Kerouac and Ginsberg in an existential struggle

To get the balls to go their way.


Afterwards at the Automat,

Apple pie in amber light—

Airtight behind a small glass door—

A still life waiting to be painted.

A few nickels in the slot and


A slice of America was yours.


James Dean with Cigarette, Coat and Collar:

An Unstill Life. 

               Alone in mid century

Haunting Times Square; Times Square haunting him.

The street shellacked with rain plays back his image.

A poster in the making of an icon crossing over.


The ball begins a downward spiral.

A man walks by with a sign:

Jesus Saves.





The lads from Liverpool

Landed in our living room.

They came by way of Broadway

Through a broadcast studio live.

Black and white and gray-on-gray—

The Paleolithic age of Ed Sullivan.


Seventy-three million turned on

      their sets

As if to witness a miracle unfolding.

A second coming? Life found on Mars?

“Get a haircut,” the alpha male barks.


The Beatles would end up down the block

That fall at the Paramount

Soon to close its doors.


Enter stage left: the Peep Show King 


Who set about to retrofit

Some kinescope machines.

He aimed to show the unwashed masses

What was decreed to have been obscene.


They swallowed daily—60,000 quarters

These newly transformed kinky slots.

And spit them back out as if Monstro sneezing

Flooding the Chemical Bank on the corner.


The Midnight Cowboy rode into town.

The Battery was up. The Bronx was down.





The peep shows got bolder, as did those

Acquainted with the night.

A Taxi Driver cruising “The Deuce”—

Or “Forty Deuce” as some pimps preferred—

Could see illicit trade on every corner.

Could see strings of white-hot movie marquees

Steaming with smut and prurient promise—

While the men in blue stood by with both hands tied.


In this thicket of times so uncertain

The TKTS booth appeared as if

      a mirage

To offer a ticket for the price of a song.

For the show must go on. And it did.

And Sardi’s continued to feed us before

      and after.


Sanctuaries for soul and body

Where folks and celebrity might intertwine.





The ballyhoo made a comeback on Broadway

On the heels of a Buzz Berkleyesque

42nd Street revival.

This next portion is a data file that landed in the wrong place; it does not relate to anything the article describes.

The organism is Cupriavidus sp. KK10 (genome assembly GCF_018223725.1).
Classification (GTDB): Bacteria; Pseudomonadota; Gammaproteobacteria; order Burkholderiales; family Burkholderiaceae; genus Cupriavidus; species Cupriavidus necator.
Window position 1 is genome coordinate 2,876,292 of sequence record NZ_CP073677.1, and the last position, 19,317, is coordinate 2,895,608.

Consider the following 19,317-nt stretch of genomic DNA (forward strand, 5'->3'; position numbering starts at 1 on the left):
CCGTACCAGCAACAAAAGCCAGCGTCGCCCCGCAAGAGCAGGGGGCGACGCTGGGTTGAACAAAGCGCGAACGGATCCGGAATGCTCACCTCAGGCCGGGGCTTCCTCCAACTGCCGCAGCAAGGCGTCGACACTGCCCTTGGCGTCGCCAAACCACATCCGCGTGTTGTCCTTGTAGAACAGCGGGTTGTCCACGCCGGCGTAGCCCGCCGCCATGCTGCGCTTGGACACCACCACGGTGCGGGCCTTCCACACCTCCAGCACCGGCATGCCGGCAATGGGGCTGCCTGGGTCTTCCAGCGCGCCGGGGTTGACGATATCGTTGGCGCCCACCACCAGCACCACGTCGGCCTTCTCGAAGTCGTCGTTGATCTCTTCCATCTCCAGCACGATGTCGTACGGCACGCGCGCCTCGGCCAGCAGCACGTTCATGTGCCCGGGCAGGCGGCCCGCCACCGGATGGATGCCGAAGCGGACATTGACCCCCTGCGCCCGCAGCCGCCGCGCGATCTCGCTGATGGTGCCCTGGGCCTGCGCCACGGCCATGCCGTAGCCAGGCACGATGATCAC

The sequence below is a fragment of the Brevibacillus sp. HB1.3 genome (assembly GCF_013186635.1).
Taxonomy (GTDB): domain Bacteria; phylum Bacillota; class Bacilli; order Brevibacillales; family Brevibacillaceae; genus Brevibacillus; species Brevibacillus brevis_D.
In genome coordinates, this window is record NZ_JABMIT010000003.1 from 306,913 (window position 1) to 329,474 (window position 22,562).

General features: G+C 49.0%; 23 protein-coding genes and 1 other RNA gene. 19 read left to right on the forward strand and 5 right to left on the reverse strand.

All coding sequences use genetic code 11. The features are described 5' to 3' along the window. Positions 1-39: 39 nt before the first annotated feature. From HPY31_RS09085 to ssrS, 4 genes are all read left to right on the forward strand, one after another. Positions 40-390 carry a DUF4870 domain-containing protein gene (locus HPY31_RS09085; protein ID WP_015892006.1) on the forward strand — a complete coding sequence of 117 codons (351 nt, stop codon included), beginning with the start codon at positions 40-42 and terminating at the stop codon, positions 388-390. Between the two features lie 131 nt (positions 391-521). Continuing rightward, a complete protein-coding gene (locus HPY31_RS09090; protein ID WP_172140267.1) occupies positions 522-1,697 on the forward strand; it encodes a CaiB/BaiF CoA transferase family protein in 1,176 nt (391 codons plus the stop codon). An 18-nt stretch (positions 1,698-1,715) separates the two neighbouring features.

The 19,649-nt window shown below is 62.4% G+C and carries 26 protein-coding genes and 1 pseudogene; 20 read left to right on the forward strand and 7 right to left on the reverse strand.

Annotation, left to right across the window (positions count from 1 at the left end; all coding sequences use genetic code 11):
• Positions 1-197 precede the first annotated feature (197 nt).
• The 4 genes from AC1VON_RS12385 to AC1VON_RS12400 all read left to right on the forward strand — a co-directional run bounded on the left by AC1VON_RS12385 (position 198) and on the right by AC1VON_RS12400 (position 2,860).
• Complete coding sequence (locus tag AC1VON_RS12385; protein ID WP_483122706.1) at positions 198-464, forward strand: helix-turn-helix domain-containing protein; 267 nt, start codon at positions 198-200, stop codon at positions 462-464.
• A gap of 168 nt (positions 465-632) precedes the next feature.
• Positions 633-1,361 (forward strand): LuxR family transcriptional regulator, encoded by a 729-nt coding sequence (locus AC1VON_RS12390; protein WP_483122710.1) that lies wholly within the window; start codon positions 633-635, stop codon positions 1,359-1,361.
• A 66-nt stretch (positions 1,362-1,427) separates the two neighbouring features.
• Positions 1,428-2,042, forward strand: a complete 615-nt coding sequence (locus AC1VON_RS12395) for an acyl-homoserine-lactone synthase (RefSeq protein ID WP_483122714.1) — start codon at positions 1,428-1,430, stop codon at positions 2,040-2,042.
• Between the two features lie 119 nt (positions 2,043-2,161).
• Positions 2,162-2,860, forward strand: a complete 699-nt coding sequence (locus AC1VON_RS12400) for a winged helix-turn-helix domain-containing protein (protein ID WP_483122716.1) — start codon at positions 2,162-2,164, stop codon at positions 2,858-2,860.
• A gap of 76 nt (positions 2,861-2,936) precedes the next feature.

The rat-a-tat rhythms of our past aspirations—

The razzamatazz that cut across generations—

Renewed the sense that theater itself

Had a life embedded in the stone.                                       



Let us sound a low moan on a tarnished trumpet

For those lives sacrificed

To the wrecking ball.


         The Casino and the Knickerbocker: 1930

         44th Street: 1945

         The Adelphi: 1958

         The New Century: 1962

         The Ziegfeld: 1966

         The Astor: 1972

         The Morosco, Bijou, and Gaiety

         And the Helen Hayes all in ‘82

         The Mark Hellinger: 1989


Remember thou art dust;

And to dust thou shall return.


Though the good news now

Was that the ball was finally falling

On the mission of Redemption.

Though some sought to limit

The scope of redefinition.


A Ferris wheel on Forty-second Street?


Cried Koch in despair.





Good Morning America and Global Village!

And good afternoon from Total Request Live!


The media giants have opened up shop

Where people gather at the window

To have a look at the goings on


To have the inside, in turn

Look back out at them.


Welcome to a new crossroads born

Of that timeless imperative:

Something must be done.

And something has.


A new arc in the parabola

      of possibilities.

The good money has driven out the bad.                 

The sleazy dragon has been slain.

The Second Circle has been broken.                                    


The once feared Ferris wheel

Takes its turns in Toys R Us.

            As bountiful and pulsating a venue as any

That the old world impresarios could muster.

Only the clientele has changed.


            Even the eccentrics have cleaned up their act.

                        The Naked Cowboy, the new dude in town

                        Has branded his backside, but his briefs don’t come down.


                                   The young men from Harlem put on a display

                                   Of their acrobatics and breakdancing skills.

                                   And pass the hat. And the hat gets filled.


                                               The Lion King is the new beast in town

                                               On a stage recreating the Serengeti

                                               At the New Amsterdam Disney restored.

                                               New hands resounding in old applause.


Room has been made

For the ball to come to rest

Atop the family tree.





It will always be not so much a place

But a churning kaleidoscope of shards of glass;

A sequence of squares each lighting the way to another.

Where energy ignites the human transition.


A clustering spirit

From in and out of town

That stops in mid stream

For the sheer joy

Of looking up.


A metaphor made flesh each New Year’s Eve




      ball all

    aglow in

      a slow






—Ron Vazzano